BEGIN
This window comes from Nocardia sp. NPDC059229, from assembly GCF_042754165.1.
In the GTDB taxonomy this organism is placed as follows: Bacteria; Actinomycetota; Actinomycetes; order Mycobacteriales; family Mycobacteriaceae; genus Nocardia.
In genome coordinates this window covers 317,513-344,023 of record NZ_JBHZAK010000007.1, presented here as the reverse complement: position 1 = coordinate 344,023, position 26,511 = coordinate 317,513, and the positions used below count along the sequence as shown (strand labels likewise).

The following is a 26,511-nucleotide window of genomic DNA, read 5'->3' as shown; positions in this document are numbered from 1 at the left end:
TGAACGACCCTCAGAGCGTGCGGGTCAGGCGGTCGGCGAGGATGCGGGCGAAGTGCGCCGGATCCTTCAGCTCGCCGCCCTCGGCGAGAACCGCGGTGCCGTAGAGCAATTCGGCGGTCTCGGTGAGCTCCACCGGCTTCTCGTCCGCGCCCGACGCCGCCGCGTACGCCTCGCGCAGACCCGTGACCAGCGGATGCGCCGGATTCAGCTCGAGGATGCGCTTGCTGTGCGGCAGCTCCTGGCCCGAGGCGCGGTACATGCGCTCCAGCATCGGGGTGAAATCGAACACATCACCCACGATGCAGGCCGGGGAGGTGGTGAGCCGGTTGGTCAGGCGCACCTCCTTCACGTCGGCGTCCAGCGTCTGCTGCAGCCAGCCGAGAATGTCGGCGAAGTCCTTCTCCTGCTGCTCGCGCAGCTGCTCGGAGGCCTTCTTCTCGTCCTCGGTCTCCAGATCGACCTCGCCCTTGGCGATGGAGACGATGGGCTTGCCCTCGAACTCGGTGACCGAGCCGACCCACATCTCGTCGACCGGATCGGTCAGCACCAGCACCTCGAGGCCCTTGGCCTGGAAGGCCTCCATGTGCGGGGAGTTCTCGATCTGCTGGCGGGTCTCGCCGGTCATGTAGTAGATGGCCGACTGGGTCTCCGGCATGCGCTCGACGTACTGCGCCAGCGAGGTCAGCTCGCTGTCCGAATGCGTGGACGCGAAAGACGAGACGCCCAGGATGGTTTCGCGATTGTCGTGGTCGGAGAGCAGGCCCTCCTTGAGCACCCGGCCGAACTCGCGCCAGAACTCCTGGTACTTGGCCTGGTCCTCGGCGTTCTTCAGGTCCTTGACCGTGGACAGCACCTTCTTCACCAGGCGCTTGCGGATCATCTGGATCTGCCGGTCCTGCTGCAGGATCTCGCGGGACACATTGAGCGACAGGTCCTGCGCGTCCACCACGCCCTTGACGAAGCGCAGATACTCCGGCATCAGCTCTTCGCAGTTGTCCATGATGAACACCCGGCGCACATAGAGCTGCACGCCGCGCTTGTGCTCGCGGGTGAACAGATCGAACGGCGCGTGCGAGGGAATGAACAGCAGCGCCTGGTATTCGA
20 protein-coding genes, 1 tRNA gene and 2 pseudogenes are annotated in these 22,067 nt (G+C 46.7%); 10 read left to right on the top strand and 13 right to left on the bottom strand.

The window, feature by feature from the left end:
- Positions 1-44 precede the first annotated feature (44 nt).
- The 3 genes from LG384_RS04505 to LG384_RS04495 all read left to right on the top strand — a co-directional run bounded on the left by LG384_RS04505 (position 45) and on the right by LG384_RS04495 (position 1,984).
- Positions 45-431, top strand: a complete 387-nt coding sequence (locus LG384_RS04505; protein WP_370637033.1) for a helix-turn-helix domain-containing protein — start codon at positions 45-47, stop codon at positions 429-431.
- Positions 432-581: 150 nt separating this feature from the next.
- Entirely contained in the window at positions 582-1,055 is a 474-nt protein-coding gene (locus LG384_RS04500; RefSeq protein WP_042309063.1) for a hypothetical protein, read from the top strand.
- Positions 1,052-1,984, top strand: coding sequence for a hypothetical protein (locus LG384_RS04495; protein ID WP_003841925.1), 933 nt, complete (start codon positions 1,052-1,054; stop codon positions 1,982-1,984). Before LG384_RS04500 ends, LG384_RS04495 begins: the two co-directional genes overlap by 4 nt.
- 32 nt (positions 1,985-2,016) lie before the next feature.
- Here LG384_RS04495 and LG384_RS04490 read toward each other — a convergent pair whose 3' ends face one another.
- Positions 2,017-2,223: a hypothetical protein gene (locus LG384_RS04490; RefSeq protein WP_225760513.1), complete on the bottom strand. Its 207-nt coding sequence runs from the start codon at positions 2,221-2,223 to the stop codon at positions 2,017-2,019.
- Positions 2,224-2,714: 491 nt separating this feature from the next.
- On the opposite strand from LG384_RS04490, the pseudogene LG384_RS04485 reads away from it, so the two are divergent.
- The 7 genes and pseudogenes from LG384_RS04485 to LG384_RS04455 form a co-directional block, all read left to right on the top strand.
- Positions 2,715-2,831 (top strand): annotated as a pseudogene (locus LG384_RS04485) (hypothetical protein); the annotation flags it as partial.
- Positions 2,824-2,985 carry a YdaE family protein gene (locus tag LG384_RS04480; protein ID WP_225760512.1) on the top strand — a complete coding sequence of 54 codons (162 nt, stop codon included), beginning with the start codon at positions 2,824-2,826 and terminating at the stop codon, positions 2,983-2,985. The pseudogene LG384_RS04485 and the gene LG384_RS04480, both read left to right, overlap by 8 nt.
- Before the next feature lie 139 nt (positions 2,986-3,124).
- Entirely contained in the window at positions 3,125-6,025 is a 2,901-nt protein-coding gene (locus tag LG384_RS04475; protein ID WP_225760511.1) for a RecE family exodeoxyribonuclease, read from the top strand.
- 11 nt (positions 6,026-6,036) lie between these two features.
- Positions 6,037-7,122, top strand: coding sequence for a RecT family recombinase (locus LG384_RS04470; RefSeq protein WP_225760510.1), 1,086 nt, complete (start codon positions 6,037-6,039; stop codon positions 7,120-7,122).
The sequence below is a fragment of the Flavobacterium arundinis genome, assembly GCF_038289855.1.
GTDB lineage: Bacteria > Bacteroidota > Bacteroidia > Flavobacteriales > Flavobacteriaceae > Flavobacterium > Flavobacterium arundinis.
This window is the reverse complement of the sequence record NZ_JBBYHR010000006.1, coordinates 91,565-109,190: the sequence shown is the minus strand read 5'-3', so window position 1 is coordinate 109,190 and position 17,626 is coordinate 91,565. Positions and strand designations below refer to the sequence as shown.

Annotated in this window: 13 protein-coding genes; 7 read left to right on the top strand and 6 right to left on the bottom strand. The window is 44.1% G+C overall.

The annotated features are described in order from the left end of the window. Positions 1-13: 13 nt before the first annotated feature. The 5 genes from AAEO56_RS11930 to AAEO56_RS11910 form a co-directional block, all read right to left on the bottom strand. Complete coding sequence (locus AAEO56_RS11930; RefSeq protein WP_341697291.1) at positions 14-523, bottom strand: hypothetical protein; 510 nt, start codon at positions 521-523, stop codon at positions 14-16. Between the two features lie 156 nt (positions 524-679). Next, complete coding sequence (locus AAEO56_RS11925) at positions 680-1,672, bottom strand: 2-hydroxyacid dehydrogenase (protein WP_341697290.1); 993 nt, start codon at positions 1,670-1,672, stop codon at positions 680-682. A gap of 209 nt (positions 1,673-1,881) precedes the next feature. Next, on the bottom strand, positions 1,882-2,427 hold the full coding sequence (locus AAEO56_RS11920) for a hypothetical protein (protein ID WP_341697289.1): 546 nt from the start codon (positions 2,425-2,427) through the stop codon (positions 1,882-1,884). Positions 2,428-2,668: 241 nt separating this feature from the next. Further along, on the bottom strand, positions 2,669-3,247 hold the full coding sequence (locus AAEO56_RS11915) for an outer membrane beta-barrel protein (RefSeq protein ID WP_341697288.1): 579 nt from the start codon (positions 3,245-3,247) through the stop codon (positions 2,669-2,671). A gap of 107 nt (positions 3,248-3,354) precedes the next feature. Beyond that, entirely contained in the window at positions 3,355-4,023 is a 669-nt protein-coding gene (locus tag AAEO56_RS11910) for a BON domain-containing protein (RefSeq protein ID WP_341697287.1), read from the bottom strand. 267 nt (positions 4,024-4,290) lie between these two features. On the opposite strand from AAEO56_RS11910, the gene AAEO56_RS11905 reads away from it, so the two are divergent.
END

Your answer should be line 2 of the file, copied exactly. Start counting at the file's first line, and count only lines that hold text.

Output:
In the GTDB taxonomy this organism is placed as follows: Bacteria; Actinomycetota; Actinomycetes; order Mycobacteriales; family Mycobacteriaceae; genus Nocardia.